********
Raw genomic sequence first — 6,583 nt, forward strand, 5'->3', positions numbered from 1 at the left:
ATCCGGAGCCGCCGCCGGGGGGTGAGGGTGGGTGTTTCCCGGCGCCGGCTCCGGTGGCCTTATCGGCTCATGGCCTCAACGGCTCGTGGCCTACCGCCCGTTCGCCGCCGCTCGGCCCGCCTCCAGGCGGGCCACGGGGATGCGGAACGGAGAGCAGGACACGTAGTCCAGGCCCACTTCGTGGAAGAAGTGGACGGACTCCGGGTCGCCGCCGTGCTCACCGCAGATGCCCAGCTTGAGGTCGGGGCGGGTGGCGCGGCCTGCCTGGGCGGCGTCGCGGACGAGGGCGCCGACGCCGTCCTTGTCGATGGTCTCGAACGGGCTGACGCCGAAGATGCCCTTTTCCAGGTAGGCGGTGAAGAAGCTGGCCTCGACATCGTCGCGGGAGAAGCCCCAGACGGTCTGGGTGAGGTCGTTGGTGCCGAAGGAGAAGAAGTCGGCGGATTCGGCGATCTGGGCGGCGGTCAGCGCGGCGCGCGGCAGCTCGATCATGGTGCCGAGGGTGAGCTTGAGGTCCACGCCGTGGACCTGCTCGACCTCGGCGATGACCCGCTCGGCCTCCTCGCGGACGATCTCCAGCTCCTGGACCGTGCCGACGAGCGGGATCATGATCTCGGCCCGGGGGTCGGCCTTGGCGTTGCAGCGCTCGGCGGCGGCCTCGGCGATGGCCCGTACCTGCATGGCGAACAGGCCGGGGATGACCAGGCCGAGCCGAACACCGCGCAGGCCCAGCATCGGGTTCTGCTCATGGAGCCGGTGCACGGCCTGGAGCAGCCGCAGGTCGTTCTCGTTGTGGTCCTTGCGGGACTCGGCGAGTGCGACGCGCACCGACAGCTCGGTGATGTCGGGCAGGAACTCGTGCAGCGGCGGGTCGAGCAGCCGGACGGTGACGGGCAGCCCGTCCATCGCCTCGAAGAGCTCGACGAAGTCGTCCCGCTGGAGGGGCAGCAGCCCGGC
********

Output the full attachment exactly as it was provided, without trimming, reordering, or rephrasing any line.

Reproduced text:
Raw genomic sequence first — 6,583 nt, forward strand, 5'->3', positions numbered from 1 at the left:
ATCCGGAGCCGCCGCCGGGGGGTGAGGGTGGGTGTTTCCCGGCGCCGGCTCCGGTGGCCTTATCGGCTCATGGCCTCAACGGCTCGTGGCCTACCGCCCGTTCGCCGCCGCTCGGCCCGCCTCCAGGCGGGCCACGGGGATGCGGAACGGAGAGCAGGACACGTAGTCCAGGCCCACTTCGTGGAAGAAGTGGACGGACTCCGGGTCGCCGCCGTGCTCACCGCAGATGCCCAGCTTGAGGTCGGGGCGGGTGGCGCGGCCTGCCTGGGCGGCGTCGCGGACGAGGGCGCCGACGCCGTCCTTGTCGATGGTCTCGAACGGGCTGACGCCGAAGATGCCCTTTTCCAGGTAGGCGGTGAAGAAGCTGGCCTCGACATCGTCGCGGGAGAAGCCCCAGACGGTCTGGGTGAGGTCGTTGGTGCCGAAGGAGAAGAAGTCGGCGGATTCGGCGATCTGGGCGGCGGTCAGCGCGGCGCGCGGCAGCTCGATCATGGTGCCGAGGGTGAGCTTGAGGTCCACGCCGTGGACCTGCTCGACCTCGGCGATGACCCGCTCGGCCTCCTCGCGGACGATCTCCAGCTCCTGGACCGTGCCGACGAGCGGGATCATGATCTCGGCCCGGGGGTCGGCCTTGGCGTTGCAGCGCTCGGCGGCGGCCTCGGCGATGGCCCGTACCTGCATGGCGAACAGGCCGGGGATGACCAGGCCGAGCCGAACACCGCGCAGGCCCAGCATCGGGTTCTGCTCATGGAGCCGGTGCACGGCCTGGAGCAGCCGCAGGTCGTTCTCGTTGTGGTCCTTGCGGGACTCGGCGAGTGCGACGCGCACCGACAGCTCGGTGATGTCGGGCAGGAACTCGTGCAGCGGCGGGTCGAGCAGCCGGACGGTGACGGGCAGCCCGTCCATCGCCTCGAAGAGCTCGACGAAGTCGTCCCGCTGGAGGGGCAGCAGCCCGGC